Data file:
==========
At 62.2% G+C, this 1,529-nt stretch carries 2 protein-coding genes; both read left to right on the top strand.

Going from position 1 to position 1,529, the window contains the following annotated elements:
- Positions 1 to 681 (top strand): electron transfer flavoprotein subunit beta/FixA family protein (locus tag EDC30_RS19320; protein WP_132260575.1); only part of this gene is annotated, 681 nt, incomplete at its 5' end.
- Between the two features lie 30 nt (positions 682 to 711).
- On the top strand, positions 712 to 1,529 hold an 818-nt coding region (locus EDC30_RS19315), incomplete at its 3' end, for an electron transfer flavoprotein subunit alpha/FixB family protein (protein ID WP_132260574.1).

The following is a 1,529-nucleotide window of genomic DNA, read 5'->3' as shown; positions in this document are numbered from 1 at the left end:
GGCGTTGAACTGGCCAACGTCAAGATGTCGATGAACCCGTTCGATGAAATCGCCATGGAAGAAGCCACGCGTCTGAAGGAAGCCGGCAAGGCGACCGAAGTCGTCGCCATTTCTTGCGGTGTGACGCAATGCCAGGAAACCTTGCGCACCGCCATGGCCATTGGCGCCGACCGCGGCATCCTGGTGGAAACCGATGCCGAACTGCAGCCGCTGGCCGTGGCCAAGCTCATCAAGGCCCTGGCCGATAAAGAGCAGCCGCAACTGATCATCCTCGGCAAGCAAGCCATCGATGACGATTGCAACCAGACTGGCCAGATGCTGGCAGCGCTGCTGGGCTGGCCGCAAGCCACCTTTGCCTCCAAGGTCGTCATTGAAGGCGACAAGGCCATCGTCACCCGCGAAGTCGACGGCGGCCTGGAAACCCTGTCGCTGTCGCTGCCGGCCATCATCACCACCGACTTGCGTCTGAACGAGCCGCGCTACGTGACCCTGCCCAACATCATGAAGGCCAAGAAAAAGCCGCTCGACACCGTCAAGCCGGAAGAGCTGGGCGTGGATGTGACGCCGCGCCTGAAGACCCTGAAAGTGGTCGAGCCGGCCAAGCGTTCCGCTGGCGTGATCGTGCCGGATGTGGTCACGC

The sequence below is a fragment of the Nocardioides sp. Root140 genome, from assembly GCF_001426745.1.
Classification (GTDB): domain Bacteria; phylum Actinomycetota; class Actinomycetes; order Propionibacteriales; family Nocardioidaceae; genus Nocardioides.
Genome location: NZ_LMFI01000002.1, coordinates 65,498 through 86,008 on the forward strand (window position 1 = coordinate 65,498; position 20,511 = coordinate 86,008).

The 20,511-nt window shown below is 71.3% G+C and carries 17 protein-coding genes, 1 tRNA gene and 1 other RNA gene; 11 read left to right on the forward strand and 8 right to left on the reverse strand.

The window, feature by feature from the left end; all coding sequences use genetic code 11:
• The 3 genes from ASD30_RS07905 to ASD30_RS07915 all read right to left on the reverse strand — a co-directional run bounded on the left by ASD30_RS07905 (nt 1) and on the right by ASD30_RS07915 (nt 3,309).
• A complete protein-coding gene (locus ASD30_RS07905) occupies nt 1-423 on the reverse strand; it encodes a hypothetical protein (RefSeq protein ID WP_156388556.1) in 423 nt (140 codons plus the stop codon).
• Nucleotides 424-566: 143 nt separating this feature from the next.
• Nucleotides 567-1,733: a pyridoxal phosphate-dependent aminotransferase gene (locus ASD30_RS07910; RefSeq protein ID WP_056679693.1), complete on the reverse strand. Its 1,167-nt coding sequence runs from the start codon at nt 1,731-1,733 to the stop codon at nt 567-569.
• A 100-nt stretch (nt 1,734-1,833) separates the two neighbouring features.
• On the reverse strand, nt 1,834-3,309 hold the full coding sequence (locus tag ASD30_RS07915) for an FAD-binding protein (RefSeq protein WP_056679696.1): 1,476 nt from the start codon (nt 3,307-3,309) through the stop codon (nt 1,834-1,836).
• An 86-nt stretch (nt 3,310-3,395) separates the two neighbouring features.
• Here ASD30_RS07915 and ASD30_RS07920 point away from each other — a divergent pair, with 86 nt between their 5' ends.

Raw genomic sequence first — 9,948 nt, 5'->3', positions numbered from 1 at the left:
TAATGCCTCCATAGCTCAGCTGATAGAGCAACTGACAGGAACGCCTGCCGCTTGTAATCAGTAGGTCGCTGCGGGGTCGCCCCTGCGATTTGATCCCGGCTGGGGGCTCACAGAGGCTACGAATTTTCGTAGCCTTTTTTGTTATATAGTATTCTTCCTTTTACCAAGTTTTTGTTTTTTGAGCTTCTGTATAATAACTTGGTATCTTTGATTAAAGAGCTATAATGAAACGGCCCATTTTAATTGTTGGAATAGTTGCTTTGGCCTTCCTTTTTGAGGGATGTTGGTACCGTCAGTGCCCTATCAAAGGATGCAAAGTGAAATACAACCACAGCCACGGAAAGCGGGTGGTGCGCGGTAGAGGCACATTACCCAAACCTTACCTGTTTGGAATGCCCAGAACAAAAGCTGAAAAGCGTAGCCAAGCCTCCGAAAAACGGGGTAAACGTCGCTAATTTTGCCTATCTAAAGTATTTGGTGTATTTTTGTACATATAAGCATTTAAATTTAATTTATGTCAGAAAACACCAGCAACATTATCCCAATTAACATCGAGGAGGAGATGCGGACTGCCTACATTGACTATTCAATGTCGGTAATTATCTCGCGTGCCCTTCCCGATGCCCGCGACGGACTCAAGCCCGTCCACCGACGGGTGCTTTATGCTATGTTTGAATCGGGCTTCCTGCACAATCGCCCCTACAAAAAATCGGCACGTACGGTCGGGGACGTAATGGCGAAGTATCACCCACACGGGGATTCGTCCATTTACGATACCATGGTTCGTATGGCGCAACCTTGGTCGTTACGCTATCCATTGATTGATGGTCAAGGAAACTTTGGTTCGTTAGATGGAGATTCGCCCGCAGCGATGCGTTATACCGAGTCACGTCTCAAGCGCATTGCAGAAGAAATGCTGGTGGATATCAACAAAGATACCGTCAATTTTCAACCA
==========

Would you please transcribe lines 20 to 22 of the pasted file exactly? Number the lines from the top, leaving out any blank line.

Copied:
• Here ASD30_RS07915 and ASD30_RS07920 point away from each other — a divergent pair, with 86 nt between their 5' ends.

Raw genomic sequence first — 9,948 nt, 5'->3', positions numbered from 1 at the left:
TAATGCCTCCATAGCTCAGCTGATAGAGCAACTGACAGGAACGCCTGCCGCTTGTAATCAGTAGGTCGCTGCGGGGTCGCCCCTGCGATTTGATCCCGGCTGGGGGCTCACAGAGGCTACGAATTTTCGTAGCCTTTTTTGTTATATAGTATTCTTCCTTTTACCAAGTTTTTGTTTTTTGAGCTTCTGTATAATAACTTGGTATCTTTGATTAAAGAGCTATAATGAAACGGCCCATTTTAATTGTTGGAATAGTTGCTTTGGCCTTCCTTTTTGAGGGATGTTGGTACCGTCAGTGCCCTATCAAAGGATGCAAAGTGAAATACAACCACAGCCACGGAAAGCGGGTGGTGCGCGGTAGAGGCACATTACCCAAACCTTACCTGTTTGGAATGCCCAGAACAAAAGCTGAAAAGCGTAGCCAAGCCTCCGAAAAACGGGGTAAACGTCGCTAATTTTGCCTATCTAAAGTATTTGGTGTATTTTTGTACATATAAGCATTTAAATTTAATTTATGTCAGAAAACACCAGCAACATTATCCCAATTAACATCGAGGAGGAGATGCGGACTGCCTACATTGACTATTCAATGTCGGTAATTATCTCGCGTGCCCTTCCCGATGCCCGCGACGGACTCAAGCCCGTCCACCGACGGGTGCTTTATGCTATGTTTGAATCGGGCTTCCTGCACAATCGCCCCTACAAAAAATCGGCACGTACGGTCGGGGACGTAATGGCGAAGTATCACCCACACGGGGATTCGTCCATTTACGATACCATGGTTCGTATGGCGCAACCTTGGTCGTTACGCTATCCATTGATTGATGGTCAAGGAAACTTTGGTTCGTTAGATGGAGATTCGCCCGCAGCGATGCGTTATACCGAGTCACGTCTCAAGCGCATTGCAGAAGAAATGCTGGTGGATATCAACAAAGATACCGTCAATTTTCAACCA